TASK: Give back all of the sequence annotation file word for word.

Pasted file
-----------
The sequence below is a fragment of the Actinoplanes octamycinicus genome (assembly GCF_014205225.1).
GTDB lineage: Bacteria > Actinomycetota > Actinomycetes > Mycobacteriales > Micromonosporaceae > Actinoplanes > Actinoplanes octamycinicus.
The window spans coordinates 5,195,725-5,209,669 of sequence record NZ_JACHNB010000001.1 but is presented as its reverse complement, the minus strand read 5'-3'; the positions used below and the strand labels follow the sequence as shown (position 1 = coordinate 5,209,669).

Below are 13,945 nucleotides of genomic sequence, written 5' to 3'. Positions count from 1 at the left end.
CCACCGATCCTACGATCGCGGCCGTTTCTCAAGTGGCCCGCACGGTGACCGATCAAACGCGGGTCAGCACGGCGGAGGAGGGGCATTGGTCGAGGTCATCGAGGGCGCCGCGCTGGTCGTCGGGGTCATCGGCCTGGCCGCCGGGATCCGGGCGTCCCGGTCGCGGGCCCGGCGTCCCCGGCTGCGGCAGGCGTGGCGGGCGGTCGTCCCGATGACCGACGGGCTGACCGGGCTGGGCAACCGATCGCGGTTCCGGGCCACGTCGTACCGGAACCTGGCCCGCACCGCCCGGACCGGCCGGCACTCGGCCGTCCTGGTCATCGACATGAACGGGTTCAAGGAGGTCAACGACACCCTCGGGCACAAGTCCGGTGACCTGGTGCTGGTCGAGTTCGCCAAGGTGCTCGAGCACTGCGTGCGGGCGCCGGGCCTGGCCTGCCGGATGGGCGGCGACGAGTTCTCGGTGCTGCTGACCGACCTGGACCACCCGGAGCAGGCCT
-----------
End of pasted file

The sequence below is a fragment of the Actinoplanes octamycinicus genome (assembly GCF_014205225.1).
GTDB lineage: Bacteria > Actinomycetota > Actinomycetes > Mycobacteriales > Micromonosporaceae > Actinoplanes > Actinoplanes octamycinicus.
The window spans coordinates 5,195,725-5,209,669 of sequence record NZ_JACHNB010000001.1 but is presented as its reverse complement, the minus strand read 5'-3'; the positions used below and the strand labels follow the sequence as shown (position 1 = coordinate 5,209,669).

Below are 13,945 nucleotides of genomic sequence, written 5' to 3'. Positions count from 1 at the left end.
CCACCGATCCTACGATCGCGGCCGTTTCTCAAGTGGCCCGCACGGTGACCGATCAAACGCGGGTCAGCACGGCGGAGGAGGGGCATTGGTCGAGGTCATCGAGGGCGCCGCGCTGGTCGTCGGGGTCATCGGCCTGGCCGCCGGGATCCGGGCGTCCCGGTCGCGGGCCCGGCGTCCCCGGCTGCGGCAGGCGTGGCGGGCGGTCGTCCCGATGACCGACGGGCTGACCGGGCTGGGCAACCGATCGCGGTTCCGGGCCACGTCGTACCGGAACCTGGCCCGCACCGCCCGGACCGGCCGGCACTCGGCCGTCCTGGTCATCGACATGAACGGGTTCAAGGAGGTCAACGACACCCTCGGGCACAAGTCCGGTGACCTGGTGCTGGTCGAGTTCGCCAAGGTGCTCGAGCACTGCGTGCGGGCGCCGGGCCTGGCCTGCCGGATGGGCGGCGACGAGTTCTCGGTGCTGCTGACCGACCTGGACCACCCGGAGCAGGCCT